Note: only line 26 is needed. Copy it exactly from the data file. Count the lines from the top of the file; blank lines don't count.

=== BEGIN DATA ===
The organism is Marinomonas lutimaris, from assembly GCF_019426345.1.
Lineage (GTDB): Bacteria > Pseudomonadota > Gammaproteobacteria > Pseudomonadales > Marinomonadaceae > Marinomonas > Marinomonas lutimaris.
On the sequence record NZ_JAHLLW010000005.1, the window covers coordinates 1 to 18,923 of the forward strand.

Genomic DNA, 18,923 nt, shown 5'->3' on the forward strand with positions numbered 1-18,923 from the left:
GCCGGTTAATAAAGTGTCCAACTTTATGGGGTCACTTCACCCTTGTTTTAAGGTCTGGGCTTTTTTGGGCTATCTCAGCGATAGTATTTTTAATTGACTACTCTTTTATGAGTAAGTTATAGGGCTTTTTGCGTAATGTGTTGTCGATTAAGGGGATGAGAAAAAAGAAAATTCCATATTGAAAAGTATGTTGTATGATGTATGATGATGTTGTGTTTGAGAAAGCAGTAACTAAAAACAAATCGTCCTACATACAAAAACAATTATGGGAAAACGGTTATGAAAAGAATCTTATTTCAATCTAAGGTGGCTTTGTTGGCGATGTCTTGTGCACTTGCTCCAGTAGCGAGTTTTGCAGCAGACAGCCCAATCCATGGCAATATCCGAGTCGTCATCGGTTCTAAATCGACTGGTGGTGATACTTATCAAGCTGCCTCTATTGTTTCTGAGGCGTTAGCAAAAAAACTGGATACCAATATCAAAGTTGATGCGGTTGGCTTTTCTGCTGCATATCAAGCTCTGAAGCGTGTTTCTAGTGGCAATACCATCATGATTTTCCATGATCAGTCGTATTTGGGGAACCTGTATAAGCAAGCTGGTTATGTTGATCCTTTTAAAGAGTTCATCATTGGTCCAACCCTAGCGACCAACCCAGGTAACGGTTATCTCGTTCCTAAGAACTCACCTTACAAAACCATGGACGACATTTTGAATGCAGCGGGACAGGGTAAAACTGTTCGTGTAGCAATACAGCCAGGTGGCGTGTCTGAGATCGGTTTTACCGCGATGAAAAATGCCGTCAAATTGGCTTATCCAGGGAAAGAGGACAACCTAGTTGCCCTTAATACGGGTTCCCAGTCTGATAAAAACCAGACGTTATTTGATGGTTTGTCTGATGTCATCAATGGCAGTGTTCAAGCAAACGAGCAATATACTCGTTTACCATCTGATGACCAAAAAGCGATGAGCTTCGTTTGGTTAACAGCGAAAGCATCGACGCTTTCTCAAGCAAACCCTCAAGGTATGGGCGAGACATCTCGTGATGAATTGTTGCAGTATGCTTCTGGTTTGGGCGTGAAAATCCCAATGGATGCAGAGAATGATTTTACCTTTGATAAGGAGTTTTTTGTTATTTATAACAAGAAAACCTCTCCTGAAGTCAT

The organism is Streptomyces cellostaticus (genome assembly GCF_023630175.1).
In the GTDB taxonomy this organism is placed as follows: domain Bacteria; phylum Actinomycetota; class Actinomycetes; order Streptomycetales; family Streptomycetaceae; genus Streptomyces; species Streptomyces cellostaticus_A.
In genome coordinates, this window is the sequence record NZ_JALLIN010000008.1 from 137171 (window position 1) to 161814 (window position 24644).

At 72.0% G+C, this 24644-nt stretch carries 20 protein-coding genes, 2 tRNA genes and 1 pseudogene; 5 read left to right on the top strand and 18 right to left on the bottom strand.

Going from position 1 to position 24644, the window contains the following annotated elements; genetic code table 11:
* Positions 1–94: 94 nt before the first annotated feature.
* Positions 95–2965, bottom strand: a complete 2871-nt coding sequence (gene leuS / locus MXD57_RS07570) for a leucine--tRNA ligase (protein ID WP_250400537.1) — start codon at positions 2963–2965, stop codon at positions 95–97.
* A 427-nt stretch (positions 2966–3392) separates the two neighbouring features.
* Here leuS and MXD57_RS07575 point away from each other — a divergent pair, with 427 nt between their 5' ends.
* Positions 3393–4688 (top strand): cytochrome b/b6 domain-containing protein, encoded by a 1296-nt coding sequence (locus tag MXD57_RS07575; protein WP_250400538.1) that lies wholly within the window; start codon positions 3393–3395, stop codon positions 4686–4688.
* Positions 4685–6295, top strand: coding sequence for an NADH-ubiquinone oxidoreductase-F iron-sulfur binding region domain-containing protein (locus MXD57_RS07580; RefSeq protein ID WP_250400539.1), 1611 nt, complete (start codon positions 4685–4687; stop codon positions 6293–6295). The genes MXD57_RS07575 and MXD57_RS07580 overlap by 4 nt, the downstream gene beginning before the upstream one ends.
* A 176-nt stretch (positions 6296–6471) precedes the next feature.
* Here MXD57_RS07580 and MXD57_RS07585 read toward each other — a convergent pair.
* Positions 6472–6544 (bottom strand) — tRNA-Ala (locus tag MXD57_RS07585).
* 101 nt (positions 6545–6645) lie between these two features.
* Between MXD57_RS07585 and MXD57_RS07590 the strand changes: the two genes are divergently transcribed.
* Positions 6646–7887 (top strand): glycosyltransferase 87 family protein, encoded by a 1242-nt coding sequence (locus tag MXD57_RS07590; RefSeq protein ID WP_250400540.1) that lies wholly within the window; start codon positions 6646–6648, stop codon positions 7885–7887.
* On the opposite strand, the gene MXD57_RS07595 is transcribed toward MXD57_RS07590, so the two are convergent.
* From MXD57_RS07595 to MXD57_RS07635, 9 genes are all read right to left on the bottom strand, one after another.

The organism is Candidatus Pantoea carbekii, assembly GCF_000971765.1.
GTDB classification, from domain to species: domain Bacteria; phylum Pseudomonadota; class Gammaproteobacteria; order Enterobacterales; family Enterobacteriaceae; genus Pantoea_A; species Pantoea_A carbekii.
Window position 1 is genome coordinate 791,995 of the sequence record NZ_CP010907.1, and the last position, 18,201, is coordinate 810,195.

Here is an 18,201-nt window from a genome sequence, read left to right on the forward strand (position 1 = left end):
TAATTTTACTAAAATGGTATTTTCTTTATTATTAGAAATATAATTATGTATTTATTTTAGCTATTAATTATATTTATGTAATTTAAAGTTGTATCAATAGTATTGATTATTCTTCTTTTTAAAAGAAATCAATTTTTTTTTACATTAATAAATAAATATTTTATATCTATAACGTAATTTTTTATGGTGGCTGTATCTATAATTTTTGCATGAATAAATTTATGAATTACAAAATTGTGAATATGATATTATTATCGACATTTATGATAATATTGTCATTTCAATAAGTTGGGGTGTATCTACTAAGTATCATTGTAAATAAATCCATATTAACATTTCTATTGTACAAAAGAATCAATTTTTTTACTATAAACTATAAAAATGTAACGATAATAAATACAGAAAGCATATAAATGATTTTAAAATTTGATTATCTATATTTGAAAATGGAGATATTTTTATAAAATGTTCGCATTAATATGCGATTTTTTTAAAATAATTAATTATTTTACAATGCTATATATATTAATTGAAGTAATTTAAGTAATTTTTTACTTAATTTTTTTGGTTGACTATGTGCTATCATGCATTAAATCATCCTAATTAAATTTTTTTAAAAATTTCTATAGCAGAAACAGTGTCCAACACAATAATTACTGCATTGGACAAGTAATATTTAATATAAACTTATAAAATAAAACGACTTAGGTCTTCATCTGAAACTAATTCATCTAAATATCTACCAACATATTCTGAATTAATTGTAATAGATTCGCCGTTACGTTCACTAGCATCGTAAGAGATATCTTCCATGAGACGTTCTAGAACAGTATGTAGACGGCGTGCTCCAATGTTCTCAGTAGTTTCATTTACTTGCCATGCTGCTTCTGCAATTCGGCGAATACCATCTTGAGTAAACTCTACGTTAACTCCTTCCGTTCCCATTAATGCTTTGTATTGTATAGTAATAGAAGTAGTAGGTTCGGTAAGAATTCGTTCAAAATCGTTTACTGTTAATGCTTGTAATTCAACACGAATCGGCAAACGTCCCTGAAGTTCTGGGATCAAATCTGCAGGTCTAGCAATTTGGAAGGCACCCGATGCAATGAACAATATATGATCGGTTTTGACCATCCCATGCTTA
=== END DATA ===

GTDB classification, from domain to species: domain Bacteria; phylum Pseudomonadota; class Gammaproteobacteria; order Enterobacterales; family Enterobacteriaceae; genus Pantoea_A; species Pantoea_A carbekii.